Metropolis

Thomas Elsaesser, Metropolis (Hamburg: Europe Verlag, 2001) 112 pp.

book coverMetropolis (1925) is a monumental work. When it was made it was Germany's most expensive feature film, a canvas for director Fritz Lang's increasingly extravagant ambitions (it took sixteen months to film). Lang, inspired by the skyline of New York, created a whole new vision of cities. One of the greatest works of science fiction, the film also tells human stories about love and family.

In this book, Thomas Elsaesser explores the cultural phenomenon of Metropolis: its different versions (there is no definitive one), its changing meanings, its role as a storehouse or database of the 20th century.

Read more: Metropolis

Metropolis

Thomas Elsaesser, Metropolis (Hamburg: Europe Verlag, 2001) 112 pp.

book coverMetropolis (1925) is a monumental work. When it was made it was Germany's most expensive feature film, a canvas for director Fritz Lang's increasingly extravagant ambitions (it took sixteen months to film). Lang, inspired by the skyline of New York, created a whole new vision of cities. One of the greatest works of science fiction, the film also tells human stories about love and family.

In this book, Thomas Elsaesser explores the cultural phenomenon of Metropolis: its different versions (there is no definitive one), its changing meanings, its role as a storehouse or database of the 20th century.

Read more: Metropolis

Metropolis

Thomas Elsaesser, Metropolis (Hamburg: Europe Verlag, 2001) 112 pp.

book coverMetropolis (1925) is a monumental work. When it was made it was Germany's most expensive feature film, a canvas for director Fritz Lang's increasingly extravagant ambitions (it took sixteen months to film). Lang, inspired by the skyline of New York, created a whole new vision of cities. One of the greatest works of science fiction, the film also tells human stories about love and family.

In this book, Thomas Elsaesser explores the cultural phenomenon of Metropolis: its different versions (there is no definitive one), its changing meanings, its role as a storehouse or database of the 20th century.

Read more: Metropolis

Metropolis

Thomas Elsaesser, Metropolis (Hamburg: Europe Verlag, 2001) 112 pp.

book coverMetropolis (1925) is a monumental work. When it was made it was Germany's most expensive feature film, a canvas for director Fritz Lang's increasingly extravagant ambitions (it took sixteen months to film). Lang, inspired by the skyline of New York, created a whole new vision of cities. One of the greatest works of science fiction, the film also tells human stories about love and family.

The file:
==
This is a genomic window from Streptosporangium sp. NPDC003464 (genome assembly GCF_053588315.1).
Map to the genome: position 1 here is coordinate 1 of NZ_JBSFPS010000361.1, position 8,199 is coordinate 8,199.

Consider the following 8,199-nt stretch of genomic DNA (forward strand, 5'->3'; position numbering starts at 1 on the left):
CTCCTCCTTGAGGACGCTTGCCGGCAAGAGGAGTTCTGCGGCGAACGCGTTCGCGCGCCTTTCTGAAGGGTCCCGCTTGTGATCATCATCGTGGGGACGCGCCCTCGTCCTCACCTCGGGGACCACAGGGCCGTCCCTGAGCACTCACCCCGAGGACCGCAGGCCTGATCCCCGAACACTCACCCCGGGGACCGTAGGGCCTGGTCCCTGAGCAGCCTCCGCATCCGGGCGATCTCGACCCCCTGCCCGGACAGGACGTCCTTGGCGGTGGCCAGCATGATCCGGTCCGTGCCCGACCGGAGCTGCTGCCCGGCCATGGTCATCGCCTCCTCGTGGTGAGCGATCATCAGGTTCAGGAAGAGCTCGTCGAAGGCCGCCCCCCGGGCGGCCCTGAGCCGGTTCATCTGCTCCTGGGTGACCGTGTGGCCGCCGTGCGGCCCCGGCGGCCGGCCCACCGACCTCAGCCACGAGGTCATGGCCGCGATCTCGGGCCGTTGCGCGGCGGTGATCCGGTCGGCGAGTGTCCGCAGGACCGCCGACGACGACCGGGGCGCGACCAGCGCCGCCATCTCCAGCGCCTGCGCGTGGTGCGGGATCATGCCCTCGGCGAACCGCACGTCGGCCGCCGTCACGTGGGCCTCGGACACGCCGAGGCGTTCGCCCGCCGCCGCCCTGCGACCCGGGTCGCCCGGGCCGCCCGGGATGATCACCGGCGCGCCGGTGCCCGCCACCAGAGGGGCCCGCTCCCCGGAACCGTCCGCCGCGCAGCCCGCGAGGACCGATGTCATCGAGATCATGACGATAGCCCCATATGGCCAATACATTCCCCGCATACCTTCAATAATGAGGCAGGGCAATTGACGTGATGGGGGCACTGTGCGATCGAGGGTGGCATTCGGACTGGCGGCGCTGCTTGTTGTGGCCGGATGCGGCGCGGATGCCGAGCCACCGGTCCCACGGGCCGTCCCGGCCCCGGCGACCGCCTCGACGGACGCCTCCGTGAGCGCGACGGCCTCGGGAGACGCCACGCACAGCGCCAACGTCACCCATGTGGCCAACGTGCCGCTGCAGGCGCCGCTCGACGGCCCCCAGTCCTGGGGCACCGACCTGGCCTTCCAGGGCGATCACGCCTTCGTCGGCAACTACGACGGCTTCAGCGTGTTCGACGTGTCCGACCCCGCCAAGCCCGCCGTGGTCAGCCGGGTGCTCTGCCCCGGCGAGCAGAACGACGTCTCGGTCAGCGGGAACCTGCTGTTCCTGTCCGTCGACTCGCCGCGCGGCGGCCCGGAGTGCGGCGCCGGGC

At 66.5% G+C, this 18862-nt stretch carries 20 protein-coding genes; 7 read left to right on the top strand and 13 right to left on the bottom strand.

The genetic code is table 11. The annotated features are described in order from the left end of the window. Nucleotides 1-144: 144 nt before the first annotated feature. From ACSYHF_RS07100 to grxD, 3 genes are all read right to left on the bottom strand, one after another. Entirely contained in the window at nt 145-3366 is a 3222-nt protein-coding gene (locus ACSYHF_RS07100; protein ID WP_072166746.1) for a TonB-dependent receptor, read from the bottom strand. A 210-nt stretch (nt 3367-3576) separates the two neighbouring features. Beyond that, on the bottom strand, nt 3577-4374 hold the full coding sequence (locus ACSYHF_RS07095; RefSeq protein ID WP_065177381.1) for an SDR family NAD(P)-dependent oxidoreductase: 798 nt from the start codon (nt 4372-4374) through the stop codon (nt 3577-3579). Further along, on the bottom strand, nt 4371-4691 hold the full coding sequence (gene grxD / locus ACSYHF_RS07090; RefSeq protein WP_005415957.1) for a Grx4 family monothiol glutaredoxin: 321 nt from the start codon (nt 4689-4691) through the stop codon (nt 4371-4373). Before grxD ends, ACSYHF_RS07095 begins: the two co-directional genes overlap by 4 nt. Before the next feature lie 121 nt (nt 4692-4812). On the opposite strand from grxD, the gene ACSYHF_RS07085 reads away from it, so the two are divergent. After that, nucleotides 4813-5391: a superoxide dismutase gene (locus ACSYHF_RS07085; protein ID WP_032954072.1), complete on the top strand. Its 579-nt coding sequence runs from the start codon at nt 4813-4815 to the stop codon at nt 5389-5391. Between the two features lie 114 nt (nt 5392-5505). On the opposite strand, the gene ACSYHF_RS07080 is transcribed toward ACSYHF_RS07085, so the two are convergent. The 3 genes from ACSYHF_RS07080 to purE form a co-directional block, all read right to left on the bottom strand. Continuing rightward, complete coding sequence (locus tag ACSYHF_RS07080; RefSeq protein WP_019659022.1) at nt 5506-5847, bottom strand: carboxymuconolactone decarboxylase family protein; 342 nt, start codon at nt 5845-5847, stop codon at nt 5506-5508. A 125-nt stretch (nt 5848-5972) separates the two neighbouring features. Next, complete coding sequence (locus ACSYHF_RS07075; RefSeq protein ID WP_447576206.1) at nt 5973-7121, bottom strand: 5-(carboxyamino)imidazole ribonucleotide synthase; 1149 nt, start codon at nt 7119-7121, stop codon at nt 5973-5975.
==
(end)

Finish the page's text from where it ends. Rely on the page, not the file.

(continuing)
In this book, Thomas Elsaesser explores the cultural phenomenon of Metropolis: its different versions (there is no definitive one), its changing meanings, its role as a storehouse or database of the 20th century.

Read more: Metropolis

Metropolis

Thomas Elsaesser, Metropolis (Hamburg: Europe Verlag, 2001) 112 pp.

book coverMetropolis (1925) is a monumental work. When it was made it was Germany's most expensive feature film, a canvas for director Fritz Lang's increasingly extravagant ambitions (it took sixteen months to film). Lang, inspired by the skyline of New York, created a whole new vision of cities. One of the greatest works of science fiction, the film also tells human stories about love and family.

In this book, Thomas Elsaesser explores the cultural phenomenon of Metropolis: its different versions (there is no definitive one), its changing meanings, its role as a storehouse or database of the 20th century.

Read more: Metropolis

Metropolis

Thomas Elsaesser, Metropolis (Hamburg: Europe Verlag, 2001) 112 pp.

book coverMetropolis (1925) is a monumental work. When it was made it was Germany's most expensive feature film, a canvas for director Fritz Lang's increasingly extravagant ambitions (it took sixteen months to film). Lang, inspired by the skyline of New York, created a whole new vision of cities. One of the greatest works of science fiction, the film also tells human stories about love and family.

In this book, Thomas Elsaesser explores the cultural phenomenon of Metropolis: its different versions (there is no definitive one), its changing meanings, its role as a storehouse or database of the 20th century.

Read more: Metropolis

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